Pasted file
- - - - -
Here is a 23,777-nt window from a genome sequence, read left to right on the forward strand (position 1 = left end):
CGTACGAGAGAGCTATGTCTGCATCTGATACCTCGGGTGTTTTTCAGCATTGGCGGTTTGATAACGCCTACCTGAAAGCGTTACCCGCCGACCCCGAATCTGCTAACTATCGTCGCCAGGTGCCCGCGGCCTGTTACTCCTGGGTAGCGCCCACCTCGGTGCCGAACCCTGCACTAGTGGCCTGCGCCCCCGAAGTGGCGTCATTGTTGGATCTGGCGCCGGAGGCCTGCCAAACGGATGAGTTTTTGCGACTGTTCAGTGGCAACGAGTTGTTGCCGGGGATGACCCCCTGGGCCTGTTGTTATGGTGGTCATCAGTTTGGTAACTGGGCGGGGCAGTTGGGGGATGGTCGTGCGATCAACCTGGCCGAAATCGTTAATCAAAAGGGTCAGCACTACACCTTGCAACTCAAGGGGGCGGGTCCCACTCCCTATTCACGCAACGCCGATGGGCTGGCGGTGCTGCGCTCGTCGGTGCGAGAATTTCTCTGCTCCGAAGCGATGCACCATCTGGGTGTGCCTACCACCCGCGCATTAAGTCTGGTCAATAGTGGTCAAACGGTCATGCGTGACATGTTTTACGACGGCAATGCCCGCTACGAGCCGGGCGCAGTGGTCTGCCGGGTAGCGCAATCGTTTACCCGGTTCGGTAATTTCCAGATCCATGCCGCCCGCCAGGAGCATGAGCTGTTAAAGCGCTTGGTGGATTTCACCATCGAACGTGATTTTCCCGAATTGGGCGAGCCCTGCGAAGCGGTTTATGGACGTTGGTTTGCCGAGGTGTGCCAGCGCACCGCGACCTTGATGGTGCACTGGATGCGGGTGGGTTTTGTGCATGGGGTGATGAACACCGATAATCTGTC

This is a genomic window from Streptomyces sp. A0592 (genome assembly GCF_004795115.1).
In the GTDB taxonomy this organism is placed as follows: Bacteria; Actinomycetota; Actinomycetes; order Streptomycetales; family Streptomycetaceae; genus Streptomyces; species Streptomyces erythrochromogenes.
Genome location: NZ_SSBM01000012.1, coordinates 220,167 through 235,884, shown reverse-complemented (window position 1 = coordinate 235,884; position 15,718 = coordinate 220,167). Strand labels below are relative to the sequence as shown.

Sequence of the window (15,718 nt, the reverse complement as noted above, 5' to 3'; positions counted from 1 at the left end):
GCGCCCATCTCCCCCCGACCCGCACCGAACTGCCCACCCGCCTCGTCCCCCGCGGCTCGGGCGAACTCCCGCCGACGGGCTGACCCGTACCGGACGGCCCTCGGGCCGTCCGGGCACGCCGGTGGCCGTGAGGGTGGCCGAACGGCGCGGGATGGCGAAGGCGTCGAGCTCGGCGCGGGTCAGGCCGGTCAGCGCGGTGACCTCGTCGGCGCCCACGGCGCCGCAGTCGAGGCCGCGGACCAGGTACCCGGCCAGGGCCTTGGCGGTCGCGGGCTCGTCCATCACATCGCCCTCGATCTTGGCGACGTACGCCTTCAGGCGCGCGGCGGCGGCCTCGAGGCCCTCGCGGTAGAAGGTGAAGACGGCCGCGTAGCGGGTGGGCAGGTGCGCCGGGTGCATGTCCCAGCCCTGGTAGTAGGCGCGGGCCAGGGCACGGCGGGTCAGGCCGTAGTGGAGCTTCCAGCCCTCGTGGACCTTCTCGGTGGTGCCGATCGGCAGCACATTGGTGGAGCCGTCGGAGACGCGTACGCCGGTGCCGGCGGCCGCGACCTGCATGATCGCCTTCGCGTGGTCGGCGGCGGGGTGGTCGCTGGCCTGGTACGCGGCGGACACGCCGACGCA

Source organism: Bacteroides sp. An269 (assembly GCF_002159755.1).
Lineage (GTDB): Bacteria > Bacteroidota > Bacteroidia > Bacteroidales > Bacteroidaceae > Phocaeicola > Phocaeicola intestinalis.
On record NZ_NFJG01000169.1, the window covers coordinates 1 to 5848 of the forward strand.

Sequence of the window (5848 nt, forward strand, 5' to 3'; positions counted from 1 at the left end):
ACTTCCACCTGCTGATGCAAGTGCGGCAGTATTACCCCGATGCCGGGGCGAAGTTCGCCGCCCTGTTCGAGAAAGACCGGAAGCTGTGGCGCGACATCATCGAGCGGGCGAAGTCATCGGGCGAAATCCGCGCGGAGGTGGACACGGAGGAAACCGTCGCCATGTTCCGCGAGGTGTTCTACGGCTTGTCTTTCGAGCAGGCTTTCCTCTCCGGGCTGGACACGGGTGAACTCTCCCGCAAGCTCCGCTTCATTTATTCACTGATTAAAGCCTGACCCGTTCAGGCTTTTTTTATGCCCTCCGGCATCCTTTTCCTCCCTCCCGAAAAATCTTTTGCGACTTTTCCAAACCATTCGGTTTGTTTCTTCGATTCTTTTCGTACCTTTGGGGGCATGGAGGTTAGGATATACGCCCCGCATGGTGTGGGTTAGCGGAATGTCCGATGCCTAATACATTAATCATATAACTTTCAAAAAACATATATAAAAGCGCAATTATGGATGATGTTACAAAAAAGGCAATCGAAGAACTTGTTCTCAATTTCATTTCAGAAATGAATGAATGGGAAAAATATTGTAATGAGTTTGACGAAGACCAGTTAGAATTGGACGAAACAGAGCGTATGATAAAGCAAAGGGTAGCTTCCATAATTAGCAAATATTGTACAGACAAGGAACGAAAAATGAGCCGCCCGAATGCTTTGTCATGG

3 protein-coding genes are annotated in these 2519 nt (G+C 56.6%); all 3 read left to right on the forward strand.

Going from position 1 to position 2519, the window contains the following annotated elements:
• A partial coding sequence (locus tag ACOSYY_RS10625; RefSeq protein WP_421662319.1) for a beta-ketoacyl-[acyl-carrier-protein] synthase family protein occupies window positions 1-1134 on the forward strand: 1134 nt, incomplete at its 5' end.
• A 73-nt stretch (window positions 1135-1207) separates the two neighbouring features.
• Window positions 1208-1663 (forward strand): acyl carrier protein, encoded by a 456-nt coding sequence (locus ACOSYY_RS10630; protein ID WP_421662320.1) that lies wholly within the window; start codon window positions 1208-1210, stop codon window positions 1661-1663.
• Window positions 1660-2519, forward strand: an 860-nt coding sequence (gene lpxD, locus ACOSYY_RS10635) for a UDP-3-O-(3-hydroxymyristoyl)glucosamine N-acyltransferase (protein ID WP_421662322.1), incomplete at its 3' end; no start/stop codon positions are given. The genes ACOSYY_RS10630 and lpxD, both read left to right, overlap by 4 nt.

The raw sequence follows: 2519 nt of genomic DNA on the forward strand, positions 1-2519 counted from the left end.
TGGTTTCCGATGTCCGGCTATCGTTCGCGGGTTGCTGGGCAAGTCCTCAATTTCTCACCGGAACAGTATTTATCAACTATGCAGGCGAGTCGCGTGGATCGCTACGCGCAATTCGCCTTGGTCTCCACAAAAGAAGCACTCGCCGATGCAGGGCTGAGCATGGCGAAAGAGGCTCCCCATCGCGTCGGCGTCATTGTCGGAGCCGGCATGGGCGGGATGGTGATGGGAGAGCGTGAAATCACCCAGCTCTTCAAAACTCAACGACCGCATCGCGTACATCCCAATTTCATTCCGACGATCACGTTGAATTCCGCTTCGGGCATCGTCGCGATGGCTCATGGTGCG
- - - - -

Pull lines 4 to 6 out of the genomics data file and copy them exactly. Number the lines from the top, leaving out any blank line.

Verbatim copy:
In the GTDB taxonomy this organism is placed as follows: Bacteria; Actinomycetota; Actinomycetes; order Streptomycetales; family Streptomycetaceae; genus Streptomyces; species Streptomyces erythrochromogenes.
Genome location: NZ_SSBM01000012.1, coordinates 220,167 through 235,884, shown reverse-complemented (window position 1 = coordinate 235,884; position 15,718 = coordinate 220,167). Strand labels below are relative to the sequence as shown.

Sequence of the window (15,718 nt, the reverse complement as noted above, 5' to 3'; positions counted from 1 at the left end):